Last year, while the second wave of Covid-19 was ravaging India with millions dead, out of jobs, and displaced - many of the country's systemic socio-cultural problems surfaced. For instance, many trans people were denied proper medical assistance by government and private hospitals. One of the most noted events was when Manobi Bandyopadhyay was denied a Covid-19 RT-PCR test and kicked out of the establishment. What was her crime? Well, she is a trans woman.
It is not a secret that the majority of the Indian population lacks gender and sexuality awareness which leads to a lack of proper transgender representation. While India does legally recognise transsexuality and different identities like Trans men and trans women after the landmark judgement of 2014 by Justice KS Radhakrishnan, the lack of proper gender consciousness and representation is proving to be a socio-cultural systemic problem rather than legal.
While legally, it is a human right for transpersons to have proper access to medical facilities and amenities to lead a normal life like every other citizen of India and yet it is a rare occurrence for them to have access to such facilities.
And most of the time, it is not because the law does not permit them , but instead most of the time, it is the transphobic people who refuse to provide facilities and amenities to them, even if they are legally bound to provide.
The first evidence of the lack of representation and recognition comes in medical forms. In most of the medical forms in India, people are given only three choices - male, female or Others. The category ‘Other’ itself is discriminatory since it takes away a person’s right to identify themselves by generalizing the entire gender spectrum in one word ‘Others’.
In a private interview, Arun, a 22-year-old Trans man living in Bangalore, said, “You know it feels awkward, like an imposter. When you don’t have any other choice but to put the mark on ‘Others’, you can literally see, people’s reactions to change. As if they don’t want you there, especially if your doctor is transphobic! I had doctors ask me all sorts of weird questions sometimes that are not even related to the issue I am facing. I mean, is it too much to ask for a little respect and use of proper terminology instead of ‘Others’, especially in a medical institution?”.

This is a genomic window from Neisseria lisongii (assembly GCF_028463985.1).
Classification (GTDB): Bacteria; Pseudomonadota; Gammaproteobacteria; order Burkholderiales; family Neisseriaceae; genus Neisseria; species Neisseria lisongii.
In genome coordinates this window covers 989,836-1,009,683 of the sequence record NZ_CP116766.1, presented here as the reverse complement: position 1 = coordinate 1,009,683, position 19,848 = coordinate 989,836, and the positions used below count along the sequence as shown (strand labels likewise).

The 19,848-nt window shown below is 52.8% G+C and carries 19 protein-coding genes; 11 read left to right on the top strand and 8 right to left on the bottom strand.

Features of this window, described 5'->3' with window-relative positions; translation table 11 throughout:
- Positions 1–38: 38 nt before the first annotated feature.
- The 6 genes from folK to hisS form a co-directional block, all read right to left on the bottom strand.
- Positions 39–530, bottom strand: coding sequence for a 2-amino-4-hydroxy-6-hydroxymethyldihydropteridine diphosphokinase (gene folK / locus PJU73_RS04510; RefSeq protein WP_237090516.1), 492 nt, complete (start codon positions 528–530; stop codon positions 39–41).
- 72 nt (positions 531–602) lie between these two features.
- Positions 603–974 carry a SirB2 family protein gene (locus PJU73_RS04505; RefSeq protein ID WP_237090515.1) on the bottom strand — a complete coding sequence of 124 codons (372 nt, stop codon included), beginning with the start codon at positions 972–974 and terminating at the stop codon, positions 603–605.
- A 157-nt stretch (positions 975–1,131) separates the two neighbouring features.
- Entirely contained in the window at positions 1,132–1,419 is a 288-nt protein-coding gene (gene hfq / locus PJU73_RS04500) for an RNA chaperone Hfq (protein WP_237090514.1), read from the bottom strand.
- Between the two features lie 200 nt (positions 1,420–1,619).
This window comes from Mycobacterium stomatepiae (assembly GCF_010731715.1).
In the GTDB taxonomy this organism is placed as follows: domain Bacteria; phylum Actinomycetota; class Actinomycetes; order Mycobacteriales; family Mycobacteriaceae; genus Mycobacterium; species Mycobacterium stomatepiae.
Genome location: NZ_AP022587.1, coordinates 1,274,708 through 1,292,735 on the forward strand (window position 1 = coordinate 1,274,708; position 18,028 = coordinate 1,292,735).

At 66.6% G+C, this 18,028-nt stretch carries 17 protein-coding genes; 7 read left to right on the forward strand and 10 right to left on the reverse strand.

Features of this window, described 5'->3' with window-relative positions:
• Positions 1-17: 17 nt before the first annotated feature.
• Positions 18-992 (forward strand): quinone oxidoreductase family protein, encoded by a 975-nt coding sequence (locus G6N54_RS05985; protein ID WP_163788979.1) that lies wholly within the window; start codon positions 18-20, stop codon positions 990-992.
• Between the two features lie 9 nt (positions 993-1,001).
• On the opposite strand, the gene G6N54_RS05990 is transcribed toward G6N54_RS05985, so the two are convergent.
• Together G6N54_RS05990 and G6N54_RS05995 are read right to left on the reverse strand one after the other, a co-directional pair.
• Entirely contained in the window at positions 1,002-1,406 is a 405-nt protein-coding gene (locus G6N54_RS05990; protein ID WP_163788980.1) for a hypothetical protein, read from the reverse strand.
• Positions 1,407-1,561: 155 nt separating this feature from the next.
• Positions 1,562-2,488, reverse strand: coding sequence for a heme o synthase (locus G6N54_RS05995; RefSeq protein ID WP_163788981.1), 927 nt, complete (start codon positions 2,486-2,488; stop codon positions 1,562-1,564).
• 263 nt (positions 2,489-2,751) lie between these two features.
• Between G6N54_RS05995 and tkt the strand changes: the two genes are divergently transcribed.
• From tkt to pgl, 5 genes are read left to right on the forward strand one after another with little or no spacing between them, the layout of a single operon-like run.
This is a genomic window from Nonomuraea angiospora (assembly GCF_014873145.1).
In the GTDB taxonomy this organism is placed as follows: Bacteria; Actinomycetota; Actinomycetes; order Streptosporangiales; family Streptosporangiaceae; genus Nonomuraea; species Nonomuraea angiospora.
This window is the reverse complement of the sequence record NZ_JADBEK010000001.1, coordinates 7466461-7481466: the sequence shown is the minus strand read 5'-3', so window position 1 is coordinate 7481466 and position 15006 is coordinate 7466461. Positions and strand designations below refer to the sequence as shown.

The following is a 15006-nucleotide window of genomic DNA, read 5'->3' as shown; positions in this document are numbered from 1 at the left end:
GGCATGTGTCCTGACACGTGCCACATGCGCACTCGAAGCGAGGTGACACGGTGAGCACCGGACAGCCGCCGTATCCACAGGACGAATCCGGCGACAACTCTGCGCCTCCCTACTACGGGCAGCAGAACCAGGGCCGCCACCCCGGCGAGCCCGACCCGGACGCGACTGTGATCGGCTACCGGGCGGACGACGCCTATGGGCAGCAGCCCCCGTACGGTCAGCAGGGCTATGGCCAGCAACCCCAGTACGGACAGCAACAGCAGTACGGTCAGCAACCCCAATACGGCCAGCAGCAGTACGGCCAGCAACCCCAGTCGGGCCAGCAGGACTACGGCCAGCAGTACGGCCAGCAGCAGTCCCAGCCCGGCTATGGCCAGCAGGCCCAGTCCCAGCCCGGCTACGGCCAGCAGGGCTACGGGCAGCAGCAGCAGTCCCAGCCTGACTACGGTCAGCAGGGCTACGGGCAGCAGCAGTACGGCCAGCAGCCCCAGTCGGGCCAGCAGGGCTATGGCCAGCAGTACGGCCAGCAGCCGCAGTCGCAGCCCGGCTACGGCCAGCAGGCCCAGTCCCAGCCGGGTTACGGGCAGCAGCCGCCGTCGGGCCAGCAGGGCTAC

This lack of representation causes inconsistent census data. In the last recorded Census of 2011, it was the first time when the transgender category was introduced. The census claimed that there are 4.8 million Indians who identified as transgender. The problem is that the census recorded is sex-based and not gender-based, therefore it is true figures are still unknown.
We can also see the lack of proper data in statistical data provided by the Indian Government to show vaccination. In the pie chart representation of the data, first, the context of the data is not provided.
In other words, there is no way to understand if the numbers suggest people who are fully vaccinated or partially vaccinated. Secondly, even though the chart does mention the category ‘Others’, there are no numbers there to support whether they are vaccinated or not.
So how do we solve this problem? First, we need to change how we collect data. We cannot collect data with the traditional sex-based method where there are only 3 categories: male, female and Others.
Yes, while having three categories might simplify calculations - it cannot generalize approximately 17 different genders into one umbrella of “Others” without data discrepancies. To have a more inclusive society, we need to have more inclusive and detailed data, therefore, using gender-based data collection techniques, we can eliminate multiple problems in one go.
Secondly, we need to make people more aware of transsexuality in order to battle the systemic stereotypes and transphobia through proper sex and gender education and we need to do more research in the field of gender and sexualities in India to fill the immense data gap.
And last but not least, we need more transsexual representation to acknowledge and act on the difficulties that they face daily in societies, and to provide them with the necessary facilities a citizen is entitled to.
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